The firm, which stalled several of its projects, including 56 Leonard Street, after the collapse of Lehman Brothers in 2008, has sold another stalled site at 953-961 First Avenue, at East 53rd Street, to the homebuilder Toll Brothers, according to public records filed today with the city. The deal for the site, which closed December 28, was for $64 million. Cushman & Wakefield represented the seller in the transaction. [more]
Alexico Group scored another victory at its once-financially troubled but since recapitalized Mark Hotel (note: clarification appended). A U.S. District Court Judge in Manhattan ruled that Alexico did not have to return the $4.68 million deposit to the buyer of a $18.75 million co-op who attempted to renege on her purchase because she claimed there were defects in the unit, the New York Times reported.
In 2009 — two years after Alexico purchased the property, and converted the top floors into 18 co-op units — Roberta Campbell purchased a co-op in the building at 25 East 77th Street. [more]
Four months after a court ruled debtholders could foreclose on its Alex Hotel and Flatotel properties in Midtown, Alexico Group and its partners have filed for bankruptcy protection in connection with the two buildings, which have $368 million in liabilities, Bloomberg News reported (note: correction appended). The developer has $245 million of outstanding liabilities on the 272-room Flatotel at 135 West 52nd Street with lenders Rockpoint Group, Procaccianti Group and Atlas Capital Group. The partnership purchased the debt from Anglo Irish Bank two years ago. [more]
The Alexico Group will likely lose control of a pair of Midtown hotel properties by the end of the year, after a New York State Supreme Court Judge ruled that the debtholders on the Flatotel and Alex Hotel may foreclose on the properties, according to the Wall Street Journal.
The Flatotel is a 272-room hotel the Alexico Group developed at 135 West 52nd Street that the debtholders moved to foreclose on in September 2010 with a $197 million lawsuit. The Alex Hotel, a 205-room property at 205 East 45th Street, was first hit with an $81.7 million lawsuit two months earlier, The Real Deal reported at the time. [more]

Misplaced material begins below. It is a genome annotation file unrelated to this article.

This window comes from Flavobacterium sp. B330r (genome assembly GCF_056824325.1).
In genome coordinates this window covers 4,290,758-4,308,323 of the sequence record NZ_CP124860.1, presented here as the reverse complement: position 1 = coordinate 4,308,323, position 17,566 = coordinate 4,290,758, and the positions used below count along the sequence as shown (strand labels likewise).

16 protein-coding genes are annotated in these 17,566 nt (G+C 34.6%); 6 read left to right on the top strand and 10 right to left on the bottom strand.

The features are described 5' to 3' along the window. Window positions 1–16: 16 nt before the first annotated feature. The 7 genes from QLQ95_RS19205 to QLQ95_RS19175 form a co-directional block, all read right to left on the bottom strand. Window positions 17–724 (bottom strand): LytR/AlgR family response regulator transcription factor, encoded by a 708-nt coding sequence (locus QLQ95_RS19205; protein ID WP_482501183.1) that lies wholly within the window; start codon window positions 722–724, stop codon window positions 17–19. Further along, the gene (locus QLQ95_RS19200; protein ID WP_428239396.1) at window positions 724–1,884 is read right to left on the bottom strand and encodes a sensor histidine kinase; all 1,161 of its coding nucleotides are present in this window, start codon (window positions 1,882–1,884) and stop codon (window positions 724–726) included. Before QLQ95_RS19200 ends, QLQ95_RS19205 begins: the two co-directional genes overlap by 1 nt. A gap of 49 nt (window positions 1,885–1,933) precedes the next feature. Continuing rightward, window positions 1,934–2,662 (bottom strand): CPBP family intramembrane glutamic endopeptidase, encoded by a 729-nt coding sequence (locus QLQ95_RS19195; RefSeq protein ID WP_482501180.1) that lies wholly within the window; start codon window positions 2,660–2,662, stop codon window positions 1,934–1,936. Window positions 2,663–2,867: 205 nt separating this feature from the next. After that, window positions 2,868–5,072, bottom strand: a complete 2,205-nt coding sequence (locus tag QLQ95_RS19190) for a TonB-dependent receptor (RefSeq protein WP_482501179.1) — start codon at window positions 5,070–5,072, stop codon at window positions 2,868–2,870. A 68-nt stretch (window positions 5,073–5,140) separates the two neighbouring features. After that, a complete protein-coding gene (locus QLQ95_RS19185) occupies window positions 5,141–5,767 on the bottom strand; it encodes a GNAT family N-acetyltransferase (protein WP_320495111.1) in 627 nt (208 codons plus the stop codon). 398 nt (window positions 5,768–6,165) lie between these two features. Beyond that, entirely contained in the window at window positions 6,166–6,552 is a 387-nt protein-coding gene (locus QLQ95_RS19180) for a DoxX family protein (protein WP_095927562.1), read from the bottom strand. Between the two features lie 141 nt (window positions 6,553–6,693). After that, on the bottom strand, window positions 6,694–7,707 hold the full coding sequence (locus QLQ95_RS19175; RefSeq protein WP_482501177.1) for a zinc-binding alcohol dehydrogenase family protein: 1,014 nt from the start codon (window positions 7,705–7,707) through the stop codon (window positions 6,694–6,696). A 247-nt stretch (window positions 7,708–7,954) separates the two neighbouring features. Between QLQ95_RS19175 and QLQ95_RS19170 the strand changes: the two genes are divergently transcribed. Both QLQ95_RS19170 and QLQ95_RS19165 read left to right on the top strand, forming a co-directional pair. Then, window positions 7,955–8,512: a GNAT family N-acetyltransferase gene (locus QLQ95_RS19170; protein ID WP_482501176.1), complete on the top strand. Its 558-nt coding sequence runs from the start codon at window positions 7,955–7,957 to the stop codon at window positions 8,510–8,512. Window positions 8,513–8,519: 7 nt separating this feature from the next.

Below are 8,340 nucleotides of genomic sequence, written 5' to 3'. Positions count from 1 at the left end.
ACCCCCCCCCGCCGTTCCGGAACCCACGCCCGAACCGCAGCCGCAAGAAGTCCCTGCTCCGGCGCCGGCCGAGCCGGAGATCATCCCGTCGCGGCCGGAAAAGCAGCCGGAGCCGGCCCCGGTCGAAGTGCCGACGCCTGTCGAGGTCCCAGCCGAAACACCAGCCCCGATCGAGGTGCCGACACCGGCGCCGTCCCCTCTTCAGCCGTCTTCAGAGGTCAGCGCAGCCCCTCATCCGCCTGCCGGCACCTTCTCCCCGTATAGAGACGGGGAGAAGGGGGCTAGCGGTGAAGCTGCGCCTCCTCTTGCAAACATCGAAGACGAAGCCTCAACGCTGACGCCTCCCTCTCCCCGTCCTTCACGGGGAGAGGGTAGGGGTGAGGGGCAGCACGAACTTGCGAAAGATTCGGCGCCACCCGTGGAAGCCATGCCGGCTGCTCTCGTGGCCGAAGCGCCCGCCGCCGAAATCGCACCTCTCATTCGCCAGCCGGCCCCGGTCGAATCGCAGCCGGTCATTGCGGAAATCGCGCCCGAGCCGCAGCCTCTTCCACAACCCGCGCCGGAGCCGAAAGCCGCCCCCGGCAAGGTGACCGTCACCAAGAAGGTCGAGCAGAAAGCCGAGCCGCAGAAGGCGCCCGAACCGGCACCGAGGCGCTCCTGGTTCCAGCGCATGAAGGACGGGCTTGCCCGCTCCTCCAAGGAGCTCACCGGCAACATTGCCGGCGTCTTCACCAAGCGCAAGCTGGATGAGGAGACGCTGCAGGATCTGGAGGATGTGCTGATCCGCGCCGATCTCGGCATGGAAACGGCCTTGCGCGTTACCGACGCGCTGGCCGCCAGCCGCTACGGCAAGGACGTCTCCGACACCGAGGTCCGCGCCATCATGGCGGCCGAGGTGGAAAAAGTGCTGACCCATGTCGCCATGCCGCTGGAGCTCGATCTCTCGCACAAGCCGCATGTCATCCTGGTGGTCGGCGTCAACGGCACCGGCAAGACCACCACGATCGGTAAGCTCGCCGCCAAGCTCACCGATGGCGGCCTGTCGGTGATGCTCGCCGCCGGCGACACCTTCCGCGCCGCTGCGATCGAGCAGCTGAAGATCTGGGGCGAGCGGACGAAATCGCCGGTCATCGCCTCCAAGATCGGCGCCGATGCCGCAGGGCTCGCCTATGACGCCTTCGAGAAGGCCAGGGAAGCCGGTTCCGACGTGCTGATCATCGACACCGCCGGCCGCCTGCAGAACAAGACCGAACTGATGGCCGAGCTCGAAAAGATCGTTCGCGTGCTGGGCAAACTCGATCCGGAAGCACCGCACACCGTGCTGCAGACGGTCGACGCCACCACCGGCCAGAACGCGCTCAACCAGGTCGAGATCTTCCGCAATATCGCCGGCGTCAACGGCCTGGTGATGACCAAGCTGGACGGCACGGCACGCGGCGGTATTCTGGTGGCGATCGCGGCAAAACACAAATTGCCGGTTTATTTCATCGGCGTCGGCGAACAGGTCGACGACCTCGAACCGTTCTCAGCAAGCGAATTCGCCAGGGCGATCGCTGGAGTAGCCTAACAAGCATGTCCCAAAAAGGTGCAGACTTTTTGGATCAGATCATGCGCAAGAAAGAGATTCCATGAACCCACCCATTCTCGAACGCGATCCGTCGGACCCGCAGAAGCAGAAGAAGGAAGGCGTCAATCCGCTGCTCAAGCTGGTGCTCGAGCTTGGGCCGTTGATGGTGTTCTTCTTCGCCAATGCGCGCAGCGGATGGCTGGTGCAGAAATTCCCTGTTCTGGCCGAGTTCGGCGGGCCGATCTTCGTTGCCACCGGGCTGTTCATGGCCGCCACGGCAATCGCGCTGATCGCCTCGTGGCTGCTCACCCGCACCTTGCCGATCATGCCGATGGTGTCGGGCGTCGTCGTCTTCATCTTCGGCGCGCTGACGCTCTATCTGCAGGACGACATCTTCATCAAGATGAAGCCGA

From left: Hines Interests Chairman Gerald Hines, renderings of 56 Leonard Street, 1045 Sixth Avenue and the MoMA Tower
Already behind the controversial MoMA Tower and a new Bryant Park tower, perpetually under-the-radar real estate firm Hines Interests is undertaking another major project, the New York Observer reported in a lengthy profile, by reviving the stalled 56 Leonard Street condominium project in Tribeca.
The Herzog & de Mueron-designed 57-story condo was first announced by developer Alexico Group a month before Lehman Brothers collapsed, and even sold four of its planned 145 units. But the recession took the plans for the building down with it, and the site currently has a foundation and little else. Typical of the understated firm, Hines refused to divulge much detail other than to say it would become another of Herzog & de Mueron’s “global landmarks.”… [more]
[Updated at 2:50 p.m. and 3:30 p.m. with most recent sales figures for the Laurel and a statement from Studley] Real estate investment firm Prudential Real Estate Investors has closed on its purchase of three separate commercial condominium units, including one parking garage, at the Alexico Group’s Laurel condominium building at 400 East 67th Street, according to public records filed with the city today. The units were acquired Aug. 24 for a combined $61.6 million, records show.
Alexico recently signed TD Bank as a retail tenant at the building. Quik Park, a parking facility, currently occupies one of the other lots. Quik Park wasn’t immediately available for comment.